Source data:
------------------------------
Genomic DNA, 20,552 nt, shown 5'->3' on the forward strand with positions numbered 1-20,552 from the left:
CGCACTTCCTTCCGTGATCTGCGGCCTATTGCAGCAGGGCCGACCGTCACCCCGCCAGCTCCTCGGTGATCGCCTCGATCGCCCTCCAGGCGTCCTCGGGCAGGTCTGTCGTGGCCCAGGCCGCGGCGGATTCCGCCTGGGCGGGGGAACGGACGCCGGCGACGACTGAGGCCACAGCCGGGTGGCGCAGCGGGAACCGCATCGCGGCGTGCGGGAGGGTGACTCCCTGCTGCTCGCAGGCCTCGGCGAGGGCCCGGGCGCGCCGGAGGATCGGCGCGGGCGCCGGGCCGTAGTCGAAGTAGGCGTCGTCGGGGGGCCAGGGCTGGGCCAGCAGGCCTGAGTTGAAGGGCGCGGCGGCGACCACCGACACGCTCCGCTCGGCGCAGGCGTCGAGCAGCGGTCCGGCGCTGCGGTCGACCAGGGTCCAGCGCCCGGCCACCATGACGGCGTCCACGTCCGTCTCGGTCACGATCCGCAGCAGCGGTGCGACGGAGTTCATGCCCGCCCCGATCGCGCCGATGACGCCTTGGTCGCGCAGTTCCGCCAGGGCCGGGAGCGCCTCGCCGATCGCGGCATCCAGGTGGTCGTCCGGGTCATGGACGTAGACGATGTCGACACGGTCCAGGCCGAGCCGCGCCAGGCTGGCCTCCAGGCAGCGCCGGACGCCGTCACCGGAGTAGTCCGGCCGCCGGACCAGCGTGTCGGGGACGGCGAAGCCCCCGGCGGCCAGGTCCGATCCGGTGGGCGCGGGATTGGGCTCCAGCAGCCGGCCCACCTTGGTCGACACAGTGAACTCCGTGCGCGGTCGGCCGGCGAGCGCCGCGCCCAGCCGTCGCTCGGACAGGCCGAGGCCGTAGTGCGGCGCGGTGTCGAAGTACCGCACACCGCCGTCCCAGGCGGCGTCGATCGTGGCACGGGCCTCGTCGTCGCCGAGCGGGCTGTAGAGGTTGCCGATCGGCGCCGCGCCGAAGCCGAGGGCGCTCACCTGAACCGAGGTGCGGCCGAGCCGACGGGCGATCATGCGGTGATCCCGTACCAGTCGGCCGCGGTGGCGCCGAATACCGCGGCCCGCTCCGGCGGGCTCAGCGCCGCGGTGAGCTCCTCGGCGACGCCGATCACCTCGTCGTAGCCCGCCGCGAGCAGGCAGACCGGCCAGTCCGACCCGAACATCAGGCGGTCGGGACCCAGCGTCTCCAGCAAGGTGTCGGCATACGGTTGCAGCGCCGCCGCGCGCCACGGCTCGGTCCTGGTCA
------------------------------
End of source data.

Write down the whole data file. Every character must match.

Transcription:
Genomic DNA, 20,552 nt, shown 5'->3' on the forward strand with positions numbered 1-20,552 from the left:
CGCACTTCCTTCCGTGATCTGCGGCCTATTGCAGCAGGGCCGACCGTCACCCCGCCAGCTCCTCGGTGATCGCCTCGATCGCCCTCCAGGCGTCCTCGGGCAGGTCTGTCGTGGCCCAGGCCGCGGCGGATTCCGCCTGGGCGGGGGAACGGACGCCGGCGACGACTGAGGCCACAGCCGGGTGGCGCAGCGGGAACCGCATCGCGGCGTGCGGGAGGGTGACTCCCTGCTGCTCGCAGGCCTCGGCGAGGGCCCGGGCGCGCCGGAGGATCGGCGCGGGCGCCGGGCCGTAGTCGAAGTAGGCGTCGTCGGGGGGCCAGGGCTGGGCCAGCAGGCCTGAGTTGAAGGGCGCGGCGGCGACCACCGACACGCTCCGCTCGGCGCAGGCGTCGAGCAGCGGTCCGGCGCTGCGGTCGACCAGGGTCCAGCGCCCGGCCACCATGACGGCGTCCACGTCCGTCTCGGTCACGATCCGCAGCAGCGGTGCGACGGAGTTCATGCCCGCCCCGATCGCGCCGATGACGCCTTGGTCGCGCAGTTCCGCCAGGGCCGGGAGCGCCTCGCCGATCGCGGCATCCAGGTGGTCGTCCGGGTCATGGACGTAGACGATGTCGACACGGTCCAGGCCGAGCCGCGCCAGGCTGGCCTCCAGGCAGCGCCGGACGCCGTCACCGGAGTAGTCCGGCCGCCGGACCAGCGTGTCGGGGACGGCGAAGCCCCCGGCGGCCAGGTCCGATCCGGTGGGCGCGGGATTGGGCTCCAGCAGCCGGCCCACCTTGGTCGACACAGTGAACTCCGTGCGCGGTCGGCCGGCGAGCGCCGCGCCCAGCCGTCGCTCGGACAGGCCGAGGCCGTAGTGCGGCGCGGTGTCGAAGTACCGCACACCGCCGTCCCAGGCGGCGTCGATCGTGGCACGGGCCTCGTCGTCGCCGAGCGGGCTGTAGAGGTTGCCGATCGGCGCCGCGCCGAAGCCGAGGGCGCTCACCTGAACCGAGGTGCGGCCGAGCCGACGGGCGATCATGCGGTGATCCCGTACCAGTCGGCCGCGGTGGCGCCGAATACCGCGGCCCGCTCCGGCGGGCTCAGCGCCGCGGTGAGCTCCTCGGCGACGCCGATCACCTCGTCGTAGCCCGCCGCGAGCAGGCAGACCGGCCAGTCCGACCCGAACATCAGGCGGTCGGGACCCAGCGTCTCCAGCAAGGTGTCGGCATACGGTTGCAGCGCCGCCGCGCGCCACGGCTCGGTCCTGGTCA